@sibokku hp5plus 400 pushed to 800/1600. When dev’d properly it should look nice but a wee bit grainy

@AdamBronkhorst something fast. If your shooting black and white, go for a fuji 1600, if your shooting colour go for as fast as you can get,

@RobOrchard   or there’s Kodak portra 800, too. I’ve still got some FujiPro 800 in the fridge that I’m saving for a rainy day.

So anyone want to recommend anything? Any tips before I go? I have not shot sports before and have read various websites. I am limited in the equipment I have, the quickness of the camera, the amount of shots I can take before reloading, my skill and knowledge and to cap all that it may be a dull game and nothing of interest happens!

There is a lot that could go wrong but likewise this could be a great experiment.

 

Olympic Games, London 2012

I think it’s fair to say the London Olympic games gripped the world. In the lead up to the games the media were concentrating on complaints, money being spent, contractors not fulfilling obligations, traffic problems. However from the opening ceremony to the closing day the world was transfixed to the Olympic Games.

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I will admit I was not exactly fussed with the games until it all started. Early on in the games I found archery, a sport I had previously no interest in, enthralling. I think this happened with a lot of people, finding a sport they barely knew the rules for, absolutely unmissable. Productivity must have taken a massive down turn as the BBC were providing great live footage for your Olympic fix at work.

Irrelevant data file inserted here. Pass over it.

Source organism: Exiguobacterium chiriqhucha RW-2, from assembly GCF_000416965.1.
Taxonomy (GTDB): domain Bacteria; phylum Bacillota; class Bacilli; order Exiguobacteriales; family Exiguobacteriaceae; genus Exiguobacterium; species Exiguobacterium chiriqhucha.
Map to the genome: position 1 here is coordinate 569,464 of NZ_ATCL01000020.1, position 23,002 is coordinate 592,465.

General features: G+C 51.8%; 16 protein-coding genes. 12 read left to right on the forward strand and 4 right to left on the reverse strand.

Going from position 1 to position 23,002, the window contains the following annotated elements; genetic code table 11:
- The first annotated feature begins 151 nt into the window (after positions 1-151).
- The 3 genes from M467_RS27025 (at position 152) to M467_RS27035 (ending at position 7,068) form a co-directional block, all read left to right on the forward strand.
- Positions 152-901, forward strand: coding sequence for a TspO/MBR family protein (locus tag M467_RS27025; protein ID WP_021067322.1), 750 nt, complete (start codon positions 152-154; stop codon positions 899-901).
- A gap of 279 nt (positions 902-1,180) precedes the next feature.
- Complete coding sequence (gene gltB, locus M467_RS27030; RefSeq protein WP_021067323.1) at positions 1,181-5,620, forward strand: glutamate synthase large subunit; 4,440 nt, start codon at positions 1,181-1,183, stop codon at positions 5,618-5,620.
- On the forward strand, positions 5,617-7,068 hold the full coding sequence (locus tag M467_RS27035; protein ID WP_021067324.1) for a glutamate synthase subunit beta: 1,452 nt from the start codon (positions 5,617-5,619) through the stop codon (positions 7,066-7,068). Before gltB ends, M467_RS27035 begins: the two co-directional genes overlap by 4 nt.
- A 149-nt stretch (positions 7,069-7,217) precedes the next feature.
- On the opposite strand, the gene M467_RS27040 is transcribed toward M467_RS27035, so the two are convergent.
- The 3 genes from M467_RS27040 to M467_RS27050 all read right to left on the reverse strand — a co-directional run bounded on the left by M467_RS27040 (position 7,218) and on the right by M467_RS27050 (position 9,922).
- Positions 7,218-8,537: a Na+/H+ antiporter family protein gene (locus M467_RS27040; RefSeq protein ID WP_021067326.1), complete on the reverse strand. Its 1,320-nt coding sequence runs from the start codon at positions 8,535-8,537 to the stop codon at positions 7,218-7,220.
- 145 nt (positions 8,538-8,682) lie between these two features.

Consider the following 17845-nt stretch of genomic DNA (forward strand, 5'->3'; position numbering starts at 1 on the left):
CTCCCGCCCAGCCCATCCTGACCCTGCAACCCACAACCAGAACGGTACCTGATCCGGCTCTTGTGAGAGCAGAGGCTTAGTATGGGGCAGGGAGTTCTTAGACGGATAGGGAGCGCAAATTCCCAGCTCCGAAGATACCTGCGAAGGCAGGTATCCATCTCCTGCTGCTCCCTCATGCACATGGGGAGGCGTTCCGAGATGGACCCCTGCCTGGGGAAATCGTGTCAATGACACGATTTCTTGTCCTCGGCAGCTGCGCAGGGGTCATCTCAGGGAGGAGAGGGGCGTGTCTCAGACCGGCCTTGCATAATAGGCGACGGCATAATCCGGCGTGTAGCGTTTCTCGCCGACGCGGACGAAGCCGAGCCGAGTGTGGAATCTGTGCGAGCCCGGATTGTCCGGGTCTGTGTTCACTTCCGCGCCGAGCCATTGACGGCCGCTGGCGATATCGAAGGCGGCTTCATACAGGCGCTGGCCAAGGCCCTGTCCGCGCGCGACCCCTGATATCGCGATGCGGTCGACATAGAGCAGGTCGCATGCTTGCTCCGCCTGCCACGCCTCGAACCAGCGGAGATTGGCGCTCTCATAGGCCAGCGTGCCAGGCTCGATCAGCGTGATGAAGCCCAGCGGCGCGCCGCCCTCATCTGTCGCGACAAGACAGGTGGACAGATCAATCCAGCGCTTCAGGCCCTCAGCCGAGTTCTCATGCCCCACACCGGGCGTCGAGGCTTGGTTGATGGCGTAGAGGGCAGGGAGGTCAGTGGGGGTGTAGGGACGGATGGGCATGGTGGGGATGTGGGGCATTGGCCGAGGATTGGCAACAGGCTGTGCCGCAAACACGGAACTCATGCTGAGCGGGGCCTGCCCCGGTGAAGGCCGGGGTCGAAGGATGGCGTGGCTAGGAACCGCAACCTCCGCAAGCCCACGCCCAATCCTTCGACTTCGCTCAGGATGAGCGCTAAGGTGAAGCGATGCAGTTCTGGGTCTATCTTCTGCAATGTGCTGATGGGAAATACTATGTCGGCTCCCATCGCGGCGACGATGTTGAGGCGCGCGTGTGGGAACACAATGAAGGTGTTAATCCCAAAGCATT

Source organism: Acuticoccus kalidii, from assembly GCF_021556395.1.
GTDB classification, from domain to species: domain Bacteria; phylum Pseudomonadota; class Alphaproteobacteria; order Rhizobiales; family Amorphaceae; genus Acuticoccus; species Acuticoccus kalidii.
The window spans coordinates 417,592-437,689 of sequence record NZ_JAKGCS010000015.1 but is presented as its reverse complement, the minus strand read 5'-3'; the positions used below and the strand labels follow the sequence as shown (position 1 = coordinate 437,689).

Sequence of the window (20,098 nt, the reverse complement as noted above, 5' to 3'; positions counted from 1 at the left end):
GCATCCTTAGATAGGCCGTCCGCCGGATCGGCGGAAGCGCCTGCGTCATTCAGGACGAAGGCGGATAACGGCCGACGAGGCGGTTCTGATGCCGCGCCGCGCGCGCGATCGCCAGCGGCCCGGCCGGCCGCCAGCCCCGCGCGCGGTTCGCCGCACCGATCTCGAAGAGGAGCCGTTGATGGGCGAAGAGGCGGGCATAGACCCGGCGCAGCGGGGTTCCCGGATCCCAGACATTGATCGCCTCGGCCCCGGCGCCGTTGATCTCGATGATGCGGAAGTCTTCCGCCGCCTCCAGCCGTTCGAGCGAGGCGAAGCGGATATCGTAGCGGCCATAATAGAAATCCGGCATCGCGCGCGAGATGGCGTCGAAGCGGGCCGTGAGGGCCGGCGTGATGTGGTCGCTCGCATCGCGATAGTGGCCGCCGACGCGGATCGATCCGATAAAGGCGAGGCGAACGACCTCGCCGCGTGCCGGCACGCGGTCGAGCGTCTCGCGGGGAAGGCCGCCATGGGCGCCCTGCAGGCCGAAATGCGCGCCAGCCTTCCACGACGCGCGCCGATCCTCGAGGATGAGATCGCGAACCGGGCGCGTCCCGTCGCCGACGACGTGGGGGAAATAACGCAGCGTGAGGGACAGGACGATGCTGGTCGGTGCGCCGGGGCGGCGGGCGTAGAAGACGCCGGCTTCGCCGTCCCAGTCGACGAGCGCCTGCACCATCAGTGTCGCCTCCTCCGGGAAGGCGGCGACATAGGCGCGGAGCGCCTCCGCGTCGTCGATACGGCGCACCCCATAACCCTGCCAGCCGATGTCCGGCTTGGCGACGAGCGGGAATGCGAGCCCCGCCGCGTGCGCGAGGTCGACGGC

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It was a massive soap opera unfolding, twists and turns, drama and dilemmas. It was great to see the people get behind their nations. There was something special about these athletes. We are used to over payed mega stars not giving their all unless everything went their way.

ImageThese teams were ordinary people with passion, pride and talent. The Olympians are the best we can do and when that athlete produces the best they can do on the day its incredible to watch. Imagine working ridiculously hard through horrendous conditions with poor funding for a race that lasts 1 minute, or 3 jumps?

ImageWe tried and failed to get any reasonably priced tickets so we decided to make the trip up to London on the last day to watch the marathon. Not the best of spectator sports but at least we were there and the atmosphere around London was alive.

ImageI wanted to take some nice pictures to try and capture some of the spirit of the Olympics but realised I was never going to get close enough to the action. I decided to cheat a bit. I had seen a technique of taking bokeh layered photos by taking a photo of light on a computer first then double exposing them with your image. Slightly unimaginative but I have seen some nice results.